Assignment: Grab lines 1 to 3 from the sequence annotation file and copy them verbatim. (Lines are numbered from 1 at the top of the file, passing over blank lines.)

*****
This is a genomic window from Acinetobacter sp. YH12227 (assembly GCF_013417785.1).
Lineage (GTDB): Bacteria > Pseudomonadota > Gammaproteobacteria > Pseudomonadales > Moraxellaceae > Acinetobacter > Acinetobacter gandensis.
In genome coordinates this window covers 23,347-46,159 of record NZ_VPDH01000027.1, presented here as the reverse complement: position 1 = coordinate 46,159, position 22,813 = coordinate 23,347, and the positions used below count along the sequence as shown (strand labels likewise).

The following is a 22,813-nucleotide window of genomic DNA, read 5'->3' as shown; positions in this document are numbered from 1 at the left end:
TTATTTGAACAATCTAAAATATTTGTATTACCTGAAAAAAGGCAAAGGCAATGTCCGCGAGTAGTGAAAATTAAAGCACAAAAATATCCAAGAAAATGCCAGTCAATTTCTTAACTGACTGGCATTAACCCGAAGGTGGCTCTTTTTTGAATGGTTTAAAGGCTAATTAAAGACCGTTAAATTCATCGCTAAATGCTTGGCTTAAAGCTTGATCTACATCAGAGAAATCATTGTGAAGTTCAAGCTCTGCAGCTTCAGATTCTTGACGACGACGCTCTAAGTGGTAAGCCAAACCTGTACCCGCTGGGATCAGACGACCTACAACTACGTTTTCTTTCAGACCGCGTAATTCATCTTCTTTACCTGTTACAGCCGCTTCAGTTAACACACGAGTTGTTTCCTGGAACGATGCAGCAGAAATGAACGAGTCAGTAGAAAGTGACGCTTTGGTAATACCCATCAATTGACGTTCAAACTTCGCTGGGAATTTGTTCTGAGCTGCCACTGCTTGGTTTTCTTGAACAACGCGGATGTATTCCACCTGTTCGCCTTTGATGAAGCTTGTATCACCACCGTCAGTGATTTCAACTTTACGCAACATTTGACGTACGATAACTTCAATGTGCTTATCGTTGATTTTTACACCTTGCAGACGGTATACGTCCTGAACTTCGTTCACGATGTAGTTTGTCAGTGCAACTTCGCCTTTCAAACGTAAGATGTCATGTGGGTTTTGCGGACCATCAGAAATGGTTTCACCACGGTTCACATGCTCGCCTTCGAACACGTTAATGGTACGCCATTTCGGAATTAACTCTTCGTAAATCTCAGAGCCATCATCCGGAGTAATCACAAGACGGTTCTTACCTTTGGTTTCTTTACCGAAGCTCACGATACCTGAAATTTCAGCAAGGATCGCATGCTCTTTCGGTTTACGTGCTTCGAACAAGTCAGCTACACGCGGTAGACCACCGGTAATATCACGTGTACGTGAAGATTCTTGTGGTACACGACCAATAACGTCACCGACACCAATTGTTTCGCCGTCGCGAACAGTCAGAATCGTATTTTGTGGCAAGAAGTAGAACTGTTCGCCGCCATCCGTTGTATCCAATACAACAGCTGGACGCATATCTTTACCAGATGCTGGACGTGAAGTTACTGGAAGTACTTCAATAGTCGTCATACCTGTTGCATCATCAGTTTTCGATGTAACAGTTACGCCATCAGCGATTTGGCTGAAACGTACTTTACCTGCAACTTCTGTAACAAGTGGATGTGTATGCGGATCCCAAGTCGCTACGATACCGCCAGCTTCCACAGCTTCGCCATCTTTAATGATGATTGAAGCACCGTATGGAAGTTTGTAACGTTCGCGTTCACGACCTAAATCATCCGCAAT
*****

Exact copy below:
This is a genomic window from Acinetobacter sp. YH12227 (assembly GCF_013417785.1).
Lineage (GTDB): Bacteria > Pseudomonadota > Gammaproteobacteria > Pseudomonadales > Moraxellaceae > Acinetobacter > Acinetobacter gandensis.
In genome coordinates this window covers 23,347-46,159 of record NZ_VPDH01000027.1, presented here as the reverse complement: position 1 = coordinate 46,159, position 22,813 = coordinate 23,347, and the positions used below count along the sequence as shown (strand labels likewise).